William Samuel Symonds

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William Samuel Symonds (13 December 1818 – 15 September 1887) was an English cleric, geologist and author.


He was born in Hereford, and educated at Cheltenham College and Christ's College, Cambridge, where he graduated B.A. in 1842.[1] Having taken holy orders he was appointed curate of Offenham, near Evesham in 1843, and two years later he was presented to the living of Pendock in Worcestershire, the advowson of which, together with the lordship of the manor, had been bought by his grandfather, Samuel Beale of Upton-on-Severn. Here he remained until 1877. While at Offenham he became acquainted with HE Strickland and from him developed an interest in natural history and geology, which consumed him from that point. He was one of the founders of the Woolhope Naturalists' Field Club (1851) and of the Malvern Naturalists' Field Club (1853), and was an active member of the Cotteswold Field Club and other local societies.[2]

In 1858 he edited an edition of Hugh Miller's Cruise of the "Betsey." He was the author of numerous essays on the geology of the Malvern country, notably of a paper "On the passage-beds from the Upper Silurian rocks into the Lower Old Red Sandstone at Ledbury" (Quart. Journ. Geol. Soc. 1860). His principal work was Records of the Rocks (1872), indexed by the young Caroline Alice Roberts.[3] He was author of Stones of the Valley (1857), Old Bones, or Notes for Young Naturalists (1859, 2nd ed. 1864), and other popular works including historical romances such as Malvern Chase and Hanley Castle. He died at Cheltenham on 15 September 1887.[2]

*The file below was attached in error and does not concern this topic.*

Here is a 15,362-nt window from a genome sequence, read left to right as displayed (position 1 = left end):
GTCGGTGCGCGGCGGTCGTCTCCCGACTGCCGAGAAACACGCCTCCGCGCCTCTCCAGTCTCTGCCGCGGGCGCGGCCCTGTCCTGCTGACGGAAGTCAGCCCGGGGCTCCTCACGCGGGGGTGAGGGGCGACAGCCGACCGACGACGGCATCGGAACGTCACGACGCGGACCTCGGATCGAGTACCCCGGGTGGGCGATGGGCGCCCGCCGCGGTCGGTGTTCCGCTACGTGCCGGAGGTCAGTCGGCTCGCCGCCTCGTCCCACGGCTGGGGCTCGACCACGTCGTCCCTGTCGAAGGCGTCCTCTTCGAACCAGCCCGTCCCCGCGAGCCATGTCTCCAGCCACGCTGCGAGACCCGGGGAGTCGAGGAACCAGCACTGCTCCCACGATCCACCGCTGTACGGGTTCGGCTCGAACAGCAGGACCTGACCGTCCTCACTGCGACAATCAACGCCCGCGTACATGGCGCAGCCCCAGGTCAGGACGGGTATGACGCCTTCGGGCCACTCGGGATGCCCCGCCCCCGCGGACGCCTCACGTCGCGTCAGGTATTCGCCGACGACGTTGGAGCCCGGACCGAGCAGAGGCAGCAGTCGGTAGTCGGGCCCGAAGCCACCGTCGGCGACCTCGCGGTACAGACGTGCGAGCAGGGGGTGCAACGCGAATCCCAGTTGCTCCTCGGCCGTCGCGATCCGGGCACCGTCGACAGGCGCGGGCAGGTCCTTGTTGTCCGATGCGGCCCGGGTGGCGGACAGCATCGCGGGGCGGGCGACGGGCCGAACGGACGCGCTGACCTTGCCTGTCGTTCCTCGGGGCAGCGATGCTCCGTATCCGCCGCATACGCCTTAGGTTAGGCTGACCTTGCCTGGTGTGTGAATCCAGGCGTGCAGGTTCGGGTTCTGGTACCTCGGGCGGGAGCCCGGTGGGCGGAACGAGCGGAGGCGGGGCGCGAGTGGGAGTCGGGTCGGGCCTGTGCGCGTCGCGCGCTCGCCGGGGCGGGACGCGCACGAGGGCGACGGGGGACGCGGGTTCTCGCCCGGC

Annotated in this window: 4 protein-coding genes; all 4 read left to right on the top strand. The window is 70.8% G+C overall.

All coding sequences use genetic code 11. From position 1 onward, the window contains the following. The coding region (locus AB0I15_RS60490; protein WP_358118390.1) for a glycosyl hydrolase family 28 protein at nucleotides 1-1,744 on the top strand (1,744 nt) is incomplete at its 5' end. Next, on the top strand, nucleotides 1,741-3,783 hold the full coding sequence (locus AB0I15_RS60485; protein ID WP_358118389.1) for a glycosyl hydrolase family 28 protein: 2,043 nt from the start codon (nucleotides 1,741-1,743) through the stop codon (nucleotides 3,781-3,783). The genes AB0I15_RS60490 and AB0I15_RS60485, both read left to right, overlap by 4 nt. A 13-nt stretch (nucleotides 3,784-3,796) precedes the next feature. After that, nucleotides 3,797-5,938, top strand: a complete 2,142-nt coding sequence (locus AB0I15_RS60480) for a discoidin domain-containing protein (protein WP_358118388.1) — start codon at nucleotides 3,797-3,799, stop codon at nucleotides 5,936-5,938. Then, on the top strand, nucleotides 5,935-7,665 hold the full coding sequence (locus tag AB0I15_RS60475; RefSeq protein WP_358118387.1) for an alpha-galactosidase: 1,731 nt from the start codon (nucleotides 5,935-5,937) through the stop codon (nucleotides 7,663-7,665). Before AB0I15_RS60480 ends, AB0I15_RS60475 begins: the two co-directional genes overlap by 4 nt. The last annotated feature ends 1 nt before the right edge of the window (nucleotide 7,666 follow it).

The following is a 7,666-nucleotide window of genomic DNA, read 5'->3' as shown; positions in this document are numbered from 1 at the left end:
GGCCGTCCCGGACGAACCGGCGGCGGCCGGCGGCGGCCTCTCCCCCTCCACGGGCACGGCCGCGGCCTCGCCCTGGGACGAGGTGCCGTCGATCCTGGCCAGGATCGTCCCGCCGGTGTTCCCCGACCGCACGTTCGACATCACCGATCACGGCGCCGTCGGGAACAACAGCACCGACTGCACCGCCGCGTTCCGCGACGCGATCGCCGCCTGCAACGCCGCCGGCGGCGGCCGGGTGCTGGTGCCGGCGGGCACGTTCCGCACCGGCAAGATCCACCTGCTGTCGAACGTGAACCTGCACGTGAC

His daughter Hyacinth was the second wife of the Scottish naturalist Sir William Jardine, 7th Baronet, and then the second wife of the great botanist Sir Joseph Dalton Hooker, one of the closest friends of Charles Darwin.


  1. ^ "Symonds, William Samuel (SMNS837WS)". A Cambridge Alumni Database. University of Cambridge.
  2. ^ a b Chisholm 1911.
  3. ^ Alice Roberts, later wife of the English composer Edward Elgar. Young, p.59


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